For decades, the internet has come with its own cloak of invisibility. To quote The New Yorker’s famous cartoon, and one of the longest running jokes online: “On the Internet, no one knows that you’re a dog.”
Every day, in small and sometimes extraordinary ways, we benefit from the ability to choose our identities online; to share and explore things we might not be able to share and explore in public. But increasingly, our online and offline lives are intertwined. We leave traces of our real selves across every app we sign in to. We use our Instagram handles as our phone numbers. We reveal ourselves out here. But it’s not always by choice.
By permission of the artist. Originally published in The New Yorker July 5th, 1993.
By permission of the artist. Originally published in The New Yorker February 23rd, 2015.
On this week’s episode of IRL, Hafeez and Peter Steiner discuss the evolution of dog memes and digital privacy. SoSadToday talks about the value of anonymity for women online. Jonathan Hirshon shares his personal battle to keep his face off Facebook. And Alison Macrina and Morgan Taylor reveal what’s underneath the surface of the deep web. Listen up.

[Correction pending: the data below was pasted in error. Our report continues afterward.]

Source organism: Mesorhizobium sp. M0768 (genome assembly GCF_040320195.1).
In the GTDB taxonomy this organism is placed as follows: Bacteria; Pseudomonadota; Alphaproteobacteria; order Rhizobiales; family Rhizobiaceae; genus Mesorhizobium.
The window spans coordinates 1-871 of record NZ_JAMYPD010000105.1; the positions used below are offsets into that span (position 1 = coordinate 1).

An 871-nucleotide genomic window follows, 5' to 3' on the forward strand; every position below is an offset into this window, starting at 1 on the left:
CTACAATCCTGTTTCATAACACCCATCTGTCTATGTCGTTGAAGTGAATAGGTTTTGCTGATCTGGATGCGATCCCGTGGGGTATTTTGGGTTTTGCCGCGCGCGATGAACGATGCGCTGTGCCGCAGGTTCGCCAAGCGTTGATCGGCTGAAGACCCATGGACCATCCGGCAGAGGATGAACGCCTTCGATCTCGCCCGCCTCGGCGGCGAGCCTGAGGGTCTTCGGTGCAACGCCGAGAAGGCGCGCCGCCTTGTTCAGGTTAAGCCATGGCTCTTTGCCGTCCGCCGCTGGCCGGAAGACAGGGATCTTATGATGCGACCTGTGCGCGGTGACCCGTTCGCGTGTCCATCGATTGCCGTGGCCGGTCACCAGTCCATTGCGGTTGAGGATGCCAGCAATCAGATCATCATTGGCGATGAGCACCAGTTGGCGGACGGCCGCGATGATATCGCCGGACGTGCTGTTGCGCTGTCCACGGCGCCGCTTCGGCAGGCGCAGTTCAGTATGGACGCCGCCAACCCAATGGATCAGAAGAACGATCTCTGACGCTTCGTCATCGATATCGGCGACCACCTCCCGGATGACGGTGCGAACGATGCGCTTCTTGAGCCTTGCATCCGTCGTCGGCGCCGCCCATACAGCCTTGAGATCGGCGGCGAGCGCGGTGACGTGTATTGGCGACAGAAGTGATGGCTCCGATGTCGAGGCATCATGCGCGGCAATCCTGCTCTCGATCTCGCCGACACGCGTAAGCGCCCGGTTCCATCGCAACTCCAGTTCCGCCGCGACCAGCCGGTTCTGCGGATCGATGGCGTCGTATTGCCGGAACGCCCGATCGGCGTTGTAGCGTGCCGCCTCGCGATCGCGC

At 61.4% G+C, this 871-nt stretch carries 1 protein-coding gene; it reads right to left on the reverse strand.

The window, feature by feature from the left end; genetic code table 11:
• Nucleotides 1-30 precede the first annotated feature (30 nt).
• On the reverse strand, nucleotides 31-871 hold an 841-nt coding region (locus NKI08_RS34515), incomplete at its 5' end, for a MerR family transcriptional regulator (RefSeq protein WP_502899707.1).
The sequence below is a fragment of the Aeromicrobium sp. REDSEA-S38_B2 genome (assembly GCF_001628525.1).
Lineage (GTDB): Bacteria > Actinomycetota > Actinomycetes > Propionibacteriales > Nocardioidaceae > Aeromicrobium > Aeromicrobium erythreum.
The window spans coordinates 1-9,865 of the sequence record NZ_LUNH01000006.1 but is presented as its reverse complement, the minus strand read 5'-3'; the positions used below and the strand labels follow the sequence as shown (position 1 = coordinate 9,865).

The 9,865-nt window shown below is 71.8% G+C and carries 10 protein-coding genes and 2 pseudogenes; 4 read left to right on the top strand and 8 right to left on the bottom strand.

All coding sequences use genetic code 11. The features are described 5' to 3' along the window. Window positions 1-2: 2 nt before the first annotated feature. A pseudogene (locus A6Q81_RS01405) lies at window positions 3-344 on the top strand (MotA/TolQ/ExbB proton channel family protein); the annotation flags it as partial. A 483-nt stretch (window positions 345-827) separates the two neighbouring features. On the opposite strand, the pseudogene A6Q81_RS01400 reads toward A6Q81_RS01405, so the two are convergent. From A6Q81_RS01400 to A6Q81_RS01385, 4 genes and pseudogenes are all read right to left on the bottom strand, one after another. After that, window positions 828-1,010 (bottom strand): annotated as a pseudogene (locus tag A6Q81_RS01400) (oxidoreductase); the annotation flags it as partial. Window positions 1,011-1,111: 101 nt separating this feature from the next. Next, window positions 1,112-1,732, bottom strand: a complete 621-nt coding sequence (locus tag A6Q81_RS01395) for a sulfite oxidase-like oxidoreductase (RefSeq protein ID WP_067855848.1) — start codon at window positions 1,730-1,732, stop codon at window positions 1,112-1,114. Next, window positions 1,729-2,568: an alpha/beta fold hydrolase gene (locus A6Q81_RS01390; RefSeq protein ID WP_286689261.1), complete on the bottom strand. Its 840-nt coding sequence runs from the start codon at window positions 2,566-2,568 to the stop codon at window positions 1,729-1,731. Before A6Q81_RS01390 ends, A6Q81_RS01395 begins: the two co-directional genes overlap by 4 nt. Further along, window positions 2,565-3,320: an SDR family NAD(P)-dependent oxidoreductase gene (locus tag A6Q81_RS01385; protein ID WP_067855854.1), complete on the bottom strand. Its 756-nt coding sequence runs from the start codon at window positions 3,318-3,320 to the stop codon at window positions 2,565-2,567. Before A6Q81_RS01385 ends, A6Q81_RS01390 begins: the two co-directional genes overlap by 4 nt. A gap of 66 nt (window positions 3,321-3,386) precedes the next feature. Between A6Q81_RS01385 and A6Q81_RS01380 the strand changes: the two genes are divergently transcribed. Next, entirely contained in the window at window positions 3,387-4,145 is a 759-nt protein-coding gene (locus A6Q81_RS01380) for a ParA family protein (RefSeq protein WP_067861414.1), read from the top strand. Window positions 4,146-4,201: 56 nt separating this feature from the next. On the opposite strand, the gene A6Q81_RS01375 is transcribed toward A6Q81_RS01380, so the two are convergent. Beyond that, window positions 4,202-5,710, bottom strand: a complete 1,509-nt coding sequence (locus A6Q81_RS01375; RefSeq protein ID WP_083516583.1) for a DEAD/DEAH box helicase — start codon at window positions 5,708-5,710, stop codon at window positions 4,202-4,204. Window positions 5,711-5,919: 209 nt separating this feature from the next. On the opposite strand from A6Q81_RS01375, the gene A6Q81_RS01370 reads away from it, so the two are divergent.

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“Remember, when, on the Internet, nobody knew who you were?” New Yorker cartoonist Kaamran Hafeez’s work has been tracking our shifting, and sometimes strange, relationship with online anonymity since 2015. Below, we asked him to illustrate his take on the subject in 2018. 👀
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Original cartoons courtesy of Peter Steiner and Kaamran Hafeez.